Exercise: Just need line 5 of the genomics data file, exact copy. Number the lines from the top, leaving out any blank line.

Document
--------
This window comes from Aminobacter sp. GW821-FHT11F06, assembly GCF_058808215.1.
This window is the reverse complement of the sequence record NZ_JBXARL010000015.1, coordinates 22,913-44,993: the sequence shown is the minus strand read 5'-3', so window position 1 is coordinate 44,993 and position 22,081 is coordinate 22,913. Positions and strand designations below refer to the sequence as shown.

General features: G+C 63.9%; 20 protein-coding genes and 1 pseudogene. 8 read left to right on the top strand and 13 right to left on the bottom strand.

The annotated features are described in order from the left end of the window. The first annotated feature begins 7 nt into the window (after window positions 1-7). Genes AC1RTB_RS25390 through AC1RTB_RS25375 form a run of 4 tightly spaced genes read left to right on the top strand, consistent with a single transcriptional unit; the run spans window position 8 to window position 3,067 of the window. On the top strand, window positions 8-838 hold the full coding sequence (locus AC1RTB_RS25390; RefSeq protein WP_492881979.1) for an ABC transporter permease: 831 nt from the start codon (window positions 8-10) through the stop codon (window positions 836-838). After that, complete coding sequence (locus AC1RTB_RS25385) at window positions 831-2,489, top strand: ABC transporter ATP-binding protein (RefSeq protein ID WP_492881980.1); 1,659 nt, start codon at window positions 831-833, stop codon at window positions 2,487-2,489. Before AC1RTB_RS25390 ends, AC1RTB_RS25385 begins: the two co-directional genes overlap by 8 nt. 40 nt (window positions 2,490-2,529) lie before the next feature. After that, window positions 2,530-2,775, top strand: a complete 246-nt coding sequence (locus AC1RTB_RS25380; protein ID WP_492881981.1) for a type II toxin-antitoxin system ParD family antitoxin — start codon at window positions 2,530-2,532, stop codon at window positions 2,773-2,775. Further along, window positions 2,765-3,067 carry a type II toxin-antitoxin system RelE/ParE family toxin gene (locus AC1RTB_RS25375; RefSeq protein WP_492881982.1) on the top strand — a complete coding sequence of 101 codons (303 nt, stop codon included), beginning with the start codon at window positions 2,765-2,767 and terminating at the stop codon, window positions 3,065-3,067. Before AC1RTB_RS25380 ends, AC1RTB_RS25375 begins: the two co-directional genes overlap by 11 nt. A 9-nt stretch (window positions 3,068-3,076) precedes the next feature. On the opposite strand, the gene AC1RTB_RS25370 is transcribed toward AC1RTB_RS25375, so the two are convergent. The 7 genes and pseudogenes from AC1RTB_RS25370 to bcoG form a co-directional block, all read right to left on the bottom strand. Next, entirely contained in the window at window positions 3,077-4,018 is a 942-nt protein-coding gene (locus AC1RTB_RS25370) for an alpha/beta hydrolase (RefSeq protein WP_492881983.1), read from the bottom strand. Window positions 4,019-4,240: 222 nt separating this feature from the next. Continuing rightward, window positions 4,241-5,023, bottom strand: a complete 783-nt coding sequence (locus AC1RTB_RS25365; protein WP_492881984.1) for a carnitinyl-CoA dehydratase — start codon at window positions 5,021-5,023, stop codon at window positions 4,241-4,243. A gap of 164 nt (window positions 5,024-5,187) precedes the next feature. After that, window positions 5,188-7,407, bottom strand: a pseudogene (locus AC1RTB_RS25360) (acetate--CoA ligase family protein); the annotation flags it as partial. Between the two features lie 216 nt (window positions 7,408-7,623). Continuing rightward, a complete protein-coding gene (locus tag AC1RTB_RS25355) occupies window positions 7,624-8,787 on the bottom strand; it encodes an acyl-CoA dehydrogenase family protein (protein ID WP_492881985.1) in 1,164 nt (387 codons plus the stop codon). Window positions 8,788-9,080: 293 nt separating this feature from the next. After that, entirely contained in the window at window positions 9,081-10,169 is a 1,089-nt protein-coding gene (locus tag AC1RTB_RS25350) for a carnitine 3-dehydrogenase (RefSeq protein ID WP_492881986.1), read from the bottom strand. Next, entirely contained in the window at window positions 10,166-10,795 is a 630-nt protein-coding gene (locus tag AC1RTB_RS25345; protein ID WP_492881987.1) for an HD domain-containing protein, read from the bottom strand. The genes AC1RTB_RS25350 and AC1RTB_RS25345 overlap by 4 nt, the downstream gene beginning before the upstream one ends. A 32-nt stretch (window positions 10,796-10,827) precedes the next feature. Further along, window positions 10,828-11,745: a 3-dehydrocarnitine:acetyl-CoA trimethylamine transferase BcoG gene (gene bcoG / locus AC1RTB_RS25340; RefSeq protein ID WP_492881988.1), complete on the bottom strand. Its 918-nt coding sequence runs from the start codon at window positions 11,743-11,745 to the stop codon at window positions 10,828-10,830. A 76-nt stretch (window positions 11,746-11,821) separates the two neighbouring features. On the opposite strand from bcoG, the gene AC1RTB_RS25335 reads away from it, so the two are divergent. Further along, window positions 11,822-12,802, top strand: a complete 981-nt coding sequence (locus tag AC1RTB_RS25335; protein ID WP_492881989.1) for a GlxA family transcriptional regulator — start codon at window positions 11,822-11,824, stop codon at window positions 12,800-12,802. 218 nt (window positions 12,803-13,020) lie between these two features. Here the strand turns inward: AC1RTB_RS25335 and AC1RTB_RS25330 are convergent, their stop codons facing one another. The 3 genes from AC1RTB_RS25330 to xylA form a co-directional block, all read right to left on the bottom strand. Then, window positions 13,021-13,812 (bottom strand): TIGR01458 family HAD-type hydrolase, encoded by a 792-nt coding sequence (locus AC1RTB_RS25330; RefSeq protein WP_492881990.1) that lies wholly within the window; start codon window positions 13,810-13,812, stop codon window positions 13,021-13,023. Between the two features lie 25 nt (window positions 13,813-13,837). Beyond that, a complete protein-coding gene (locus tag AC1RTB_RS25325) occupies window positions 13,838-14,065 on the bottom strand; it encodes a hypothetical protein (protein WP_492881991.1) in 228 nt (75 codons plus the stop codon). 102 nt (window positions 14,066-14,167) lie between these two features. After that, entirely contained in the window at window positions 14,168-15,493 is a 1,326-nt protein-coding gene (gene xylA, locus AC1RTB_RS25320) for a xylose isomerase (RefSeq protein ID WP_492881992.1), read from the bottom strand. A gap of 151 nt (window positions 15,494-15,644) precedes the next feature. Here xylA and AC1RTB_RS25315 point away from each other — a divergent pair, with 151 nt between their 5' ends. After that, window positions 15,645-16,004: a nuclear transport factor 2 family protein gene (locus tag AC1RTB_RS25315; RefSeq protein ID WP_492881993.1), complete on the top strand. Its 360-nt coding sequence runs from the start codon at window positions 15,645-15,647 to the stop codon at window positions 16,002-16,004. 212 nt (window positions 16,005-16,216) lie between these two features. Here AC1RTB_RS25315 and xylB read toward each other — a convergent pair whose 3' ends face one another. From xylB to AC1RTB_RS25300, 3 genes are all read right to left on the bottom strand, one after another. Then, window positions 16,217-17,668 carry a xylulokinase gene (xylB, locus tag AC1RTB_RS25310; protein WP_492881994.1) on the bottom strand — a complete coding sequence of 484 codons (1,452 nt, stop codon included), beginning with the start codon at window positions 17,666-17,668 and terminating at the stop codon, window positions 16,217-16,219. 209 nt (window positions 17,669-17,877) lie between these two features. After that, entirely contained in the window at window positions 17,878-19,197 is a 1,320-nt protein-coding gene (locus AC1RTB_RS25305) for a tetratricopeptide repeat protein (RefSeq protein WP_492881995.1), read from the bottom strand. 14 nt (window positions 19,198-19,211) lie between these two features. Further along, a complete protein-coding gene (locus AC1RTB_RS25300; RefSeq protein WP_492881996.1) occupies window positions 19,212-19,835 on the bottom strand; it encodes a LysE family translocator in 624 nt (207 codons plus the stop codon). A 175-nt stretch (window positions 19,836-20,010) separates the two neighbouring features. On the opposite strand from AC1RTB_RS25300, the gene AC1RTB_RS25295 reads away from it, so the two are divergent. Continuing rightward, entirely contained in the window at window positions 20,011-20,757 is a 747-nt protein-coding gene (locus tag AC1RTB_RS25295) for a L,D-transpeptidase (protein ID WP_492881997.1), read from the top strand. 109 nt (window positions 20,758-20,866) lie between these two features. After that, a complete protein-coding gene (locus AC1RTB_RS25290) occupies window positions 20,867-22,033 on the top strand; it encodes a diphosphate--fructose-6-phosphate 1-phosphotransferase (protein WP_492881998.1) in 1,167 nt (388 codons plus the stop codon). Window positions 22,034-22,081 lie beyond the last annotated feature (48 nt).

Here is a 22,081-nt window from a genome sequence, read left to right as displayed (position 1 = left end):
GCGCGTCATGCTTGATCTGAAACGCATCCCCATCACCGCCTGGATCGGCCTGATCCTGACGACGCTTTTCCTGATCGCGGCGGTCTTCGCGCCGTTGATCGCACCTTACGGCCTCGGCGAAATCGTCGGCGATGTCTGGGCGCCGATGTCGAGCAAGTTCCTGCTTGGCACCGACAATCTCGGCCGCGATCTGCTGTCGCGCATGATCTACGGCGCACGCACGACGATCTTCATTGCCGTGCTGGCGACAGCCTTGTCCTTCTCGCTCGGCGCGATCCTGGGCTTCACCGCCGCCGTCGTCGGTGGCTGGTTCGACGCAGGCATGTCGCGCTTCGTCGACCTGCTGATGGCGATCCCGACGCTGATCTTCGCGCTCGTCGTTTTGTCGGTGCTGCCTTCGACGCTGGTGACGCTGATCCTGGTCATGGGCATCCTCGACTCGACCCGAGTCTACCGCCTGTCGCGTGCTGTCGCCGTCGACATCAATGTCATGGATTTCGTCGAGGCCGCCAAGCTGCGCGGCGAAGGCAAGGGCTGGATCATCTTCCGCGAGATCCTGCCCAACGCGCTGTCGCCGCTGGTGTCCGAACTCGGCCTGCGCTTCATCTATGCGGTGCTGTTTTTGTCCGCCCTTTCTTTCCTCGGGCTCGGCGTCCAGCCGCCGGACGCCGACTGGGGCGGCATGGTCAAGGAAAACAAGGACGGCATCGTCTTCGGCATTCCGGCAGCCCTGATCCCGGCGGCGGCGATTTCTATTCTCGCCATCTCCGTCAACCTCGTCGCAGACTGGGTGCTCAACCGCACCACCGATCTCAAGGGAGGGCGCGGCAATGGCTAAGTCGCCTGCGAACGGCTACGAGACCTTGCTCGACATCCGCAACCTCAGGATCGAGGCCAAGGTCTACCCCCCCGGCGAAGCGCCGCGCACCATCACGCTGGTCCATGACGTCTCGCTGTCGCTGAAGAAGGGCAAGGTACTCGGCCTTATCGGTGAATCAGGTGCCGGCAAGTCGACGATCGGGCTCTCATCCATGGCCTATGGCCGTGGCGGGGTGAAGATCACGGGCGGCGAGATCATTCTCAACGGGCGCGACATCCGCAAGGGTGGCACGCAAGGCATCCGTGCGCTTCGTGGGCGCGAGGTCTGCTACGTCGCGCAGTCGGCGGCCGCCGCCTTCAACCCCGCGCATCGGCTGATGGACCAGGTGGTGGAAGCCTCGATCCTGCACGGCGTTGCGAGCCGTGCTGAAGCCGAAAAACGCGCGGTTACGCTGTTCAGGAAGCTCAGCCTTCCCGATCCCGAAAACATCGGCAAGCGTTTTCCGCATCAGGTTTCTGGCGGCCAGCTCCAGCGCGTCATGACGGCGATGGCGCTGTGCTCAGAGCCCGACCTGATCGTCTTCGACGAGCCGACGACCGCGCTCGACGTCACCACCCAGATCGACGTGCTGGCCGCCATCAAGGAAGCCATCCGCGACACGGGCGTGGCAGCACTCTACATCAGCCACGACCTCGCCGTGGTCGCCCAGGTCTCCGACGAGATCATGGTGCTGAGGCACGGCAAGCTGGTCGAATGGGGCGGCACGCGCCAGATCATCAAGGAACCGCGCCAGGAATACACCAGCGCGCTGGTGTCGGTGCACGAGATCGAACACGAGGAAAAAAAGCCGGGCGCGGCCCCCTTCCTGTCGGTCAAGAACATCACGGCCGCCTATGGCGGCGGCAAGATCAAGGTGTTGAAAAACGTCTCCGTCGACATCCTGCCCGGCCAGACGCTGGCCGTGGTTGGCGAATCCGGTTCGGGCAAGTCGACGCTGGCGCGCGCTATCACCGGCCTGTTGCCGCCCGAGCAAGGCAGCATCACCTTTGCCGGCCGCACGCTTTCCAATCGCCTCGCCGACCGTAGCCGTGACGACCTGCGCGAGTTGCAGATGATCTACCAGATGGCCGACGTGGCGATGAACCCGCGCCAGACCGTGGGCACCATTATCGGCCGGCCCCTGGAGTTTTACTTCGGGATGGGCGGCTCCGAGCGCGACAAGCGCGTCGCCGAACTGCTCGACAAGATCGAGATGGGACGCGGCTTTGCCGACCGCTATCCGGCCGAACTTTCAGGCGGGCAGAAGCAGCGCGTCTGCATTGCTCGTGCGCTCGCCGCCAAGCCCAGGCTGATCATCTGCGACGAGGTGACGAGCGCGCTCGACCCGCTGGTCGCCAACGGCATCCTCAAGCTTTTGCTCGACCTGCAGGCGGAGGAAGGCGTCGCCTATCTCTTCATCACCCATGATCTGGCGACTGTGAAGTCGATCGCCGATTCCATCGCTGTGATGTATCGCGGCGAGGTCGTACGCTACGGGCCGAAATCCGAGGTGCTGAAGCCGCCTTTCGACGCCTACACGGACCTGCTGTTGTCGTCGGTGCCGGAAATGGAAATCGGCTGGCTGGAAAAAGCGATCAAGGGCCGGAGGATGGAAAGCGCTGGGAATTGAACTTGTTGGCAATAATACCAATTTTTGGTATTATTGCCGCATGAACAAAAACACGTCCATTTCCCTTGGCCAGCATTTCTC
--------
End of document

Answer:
Here is a 22,081-nt window from a genome sequence, read left to right as displayed (position 1 = left end):